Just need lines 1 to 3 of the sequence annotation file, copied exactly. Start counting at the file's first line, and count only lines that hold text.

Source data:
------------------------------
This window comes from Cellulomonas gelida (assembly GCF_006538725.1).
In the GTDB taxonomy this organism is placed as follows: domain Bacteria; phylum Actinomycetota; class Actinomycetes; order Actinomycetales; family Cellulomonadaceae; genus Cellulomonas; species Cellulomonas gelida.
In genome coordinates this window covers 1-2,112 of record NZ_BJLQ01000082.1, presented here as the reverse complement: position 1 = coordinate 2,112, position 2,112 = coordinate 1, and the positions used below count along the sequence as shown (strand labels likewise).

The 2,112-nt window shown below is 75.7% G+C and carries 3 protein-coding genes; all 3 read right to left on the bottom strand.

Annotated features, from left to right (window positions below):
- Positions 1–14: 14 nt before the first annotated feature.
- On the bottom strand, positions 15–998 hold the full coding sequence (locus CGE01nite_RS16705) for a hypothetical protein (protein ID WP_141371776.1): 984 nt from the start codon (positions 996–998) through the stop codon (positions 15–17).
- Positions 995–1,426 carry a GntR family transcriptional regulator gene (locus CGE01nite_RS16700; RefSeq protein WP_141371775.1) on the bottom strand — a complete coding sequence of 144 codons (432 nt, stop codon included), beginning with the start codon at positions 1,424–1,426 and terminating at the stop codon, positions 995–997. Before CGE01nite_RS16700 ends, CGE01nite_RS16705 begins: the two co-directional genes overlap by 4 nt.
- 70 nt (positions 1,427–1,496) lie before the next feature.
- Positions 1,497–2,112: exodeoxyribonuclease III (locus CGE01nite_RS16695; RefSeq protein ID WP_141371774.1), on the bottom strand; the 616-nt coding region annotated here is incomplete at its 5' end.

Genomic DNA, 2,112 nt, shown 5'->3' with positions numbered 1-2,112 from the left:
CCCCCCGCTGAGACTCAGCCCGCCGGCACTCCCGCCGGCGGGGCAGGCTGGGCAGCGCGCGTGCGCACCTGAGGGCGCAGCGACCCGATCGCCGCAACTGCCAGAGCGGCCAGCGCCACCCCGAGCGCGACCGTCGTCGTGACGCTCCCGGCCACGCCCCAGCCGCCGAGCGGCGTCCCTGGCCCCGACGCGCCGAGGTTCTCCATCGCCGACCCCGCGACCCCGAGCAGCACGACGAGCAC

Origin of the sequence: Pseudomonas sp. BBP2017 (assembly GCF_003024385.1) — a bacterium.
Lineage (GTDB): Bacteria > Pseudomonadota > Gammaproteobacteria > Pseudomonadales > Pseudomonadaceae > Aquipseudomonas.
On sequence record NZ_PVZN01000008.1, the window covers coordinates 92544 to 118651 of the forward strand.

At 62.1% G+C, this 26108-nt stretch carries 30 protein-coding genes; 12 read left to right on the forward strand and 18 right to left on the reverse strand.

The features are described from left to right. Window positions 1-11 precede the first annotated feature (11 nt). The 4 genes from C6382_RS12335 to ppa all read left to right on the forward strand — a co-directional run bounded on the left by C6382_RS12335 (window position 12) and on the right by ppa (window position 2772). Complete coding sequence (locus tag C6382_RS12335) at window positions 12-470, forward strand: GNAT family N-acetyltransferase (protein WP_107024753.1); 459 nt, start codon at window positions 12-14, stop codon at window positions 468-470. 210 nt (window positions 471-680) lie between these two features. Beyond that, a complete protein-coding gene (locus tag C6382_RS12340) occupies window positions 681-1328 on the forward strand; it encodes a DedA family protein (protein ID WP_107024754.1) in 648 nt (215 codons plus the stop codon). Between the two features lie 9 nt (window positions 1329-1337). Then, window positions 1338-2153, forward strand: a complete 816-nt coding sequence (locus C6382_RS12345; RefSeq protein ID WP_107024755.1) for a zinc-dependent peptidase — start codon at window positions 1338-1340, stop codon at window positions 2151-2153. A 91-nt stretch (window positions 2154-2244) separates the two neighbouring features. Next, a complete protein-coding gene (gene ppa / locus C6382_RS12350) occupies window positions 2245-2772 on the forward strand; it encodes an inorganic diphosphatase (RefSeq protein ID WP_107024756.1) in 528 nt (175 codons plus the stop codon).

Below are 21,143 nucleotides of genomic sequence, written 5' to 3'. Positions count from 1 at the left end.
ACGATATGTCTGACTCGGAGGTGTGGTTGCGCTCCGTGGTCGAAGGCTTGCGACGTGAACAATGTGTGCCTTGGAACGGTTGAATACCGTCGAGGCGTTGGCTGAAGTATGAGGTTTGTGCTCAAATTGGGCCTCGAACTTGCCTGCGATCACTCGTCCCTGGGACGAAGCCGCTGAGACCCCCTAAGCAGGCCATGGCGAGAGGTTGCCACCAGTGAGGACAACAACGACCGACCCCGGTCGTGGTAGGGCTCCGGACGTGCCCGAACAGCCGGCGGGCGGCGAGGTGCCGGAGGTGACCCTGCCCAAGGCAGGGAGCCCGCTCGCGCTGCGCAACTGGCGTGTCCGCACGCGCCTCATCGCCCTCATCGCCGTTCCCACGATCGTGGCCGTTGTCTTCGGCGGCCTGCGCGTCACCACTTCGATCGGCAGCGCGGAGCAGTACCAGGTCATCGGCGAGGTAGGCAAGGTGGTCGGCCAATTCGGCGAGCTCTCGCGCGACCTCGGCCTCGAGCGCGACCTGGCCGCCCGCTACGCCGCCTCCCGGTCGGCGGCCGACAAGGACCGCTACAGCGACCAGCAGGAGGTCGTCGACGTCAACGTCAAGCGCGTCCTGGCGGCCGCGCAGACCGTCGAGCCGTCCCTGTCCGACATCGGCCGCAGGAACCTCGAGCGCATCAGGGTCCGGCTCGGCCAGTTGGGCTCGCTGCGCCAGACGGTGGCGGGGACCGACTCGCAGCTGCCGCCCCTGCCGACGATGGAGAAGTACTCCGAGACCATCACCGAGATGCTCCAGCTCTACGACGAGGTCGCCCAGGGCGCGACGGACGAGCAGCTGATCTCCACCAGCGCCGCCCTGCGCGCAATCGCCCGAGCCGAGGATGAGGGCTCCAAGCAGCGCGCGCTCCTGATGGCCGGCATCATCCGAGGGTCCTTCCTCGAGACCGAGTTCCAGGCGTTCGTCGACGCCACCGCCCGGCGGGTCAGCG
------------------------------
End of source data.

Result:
This window comes from Cellulomonas gelida (assembly GCF_006538725.1).
In the GTDB taxonomy this organism is placed as follows: domain Bacteria; phylum Actinomycetota; class Actinomycetes; order Actinomycetales; family Cellulomonadaceae; genus Cellulomonas; species Cellulomonas gelida.
In genome coordinates this window covers 1-2,112 of record NZ_BJLQ01000082.1, presented here as the reverse complement: position 1 = coordinate 2,112, position 2,112 = coordinate 1, and the positions used below count along the sequence as shown (strand labels likewise).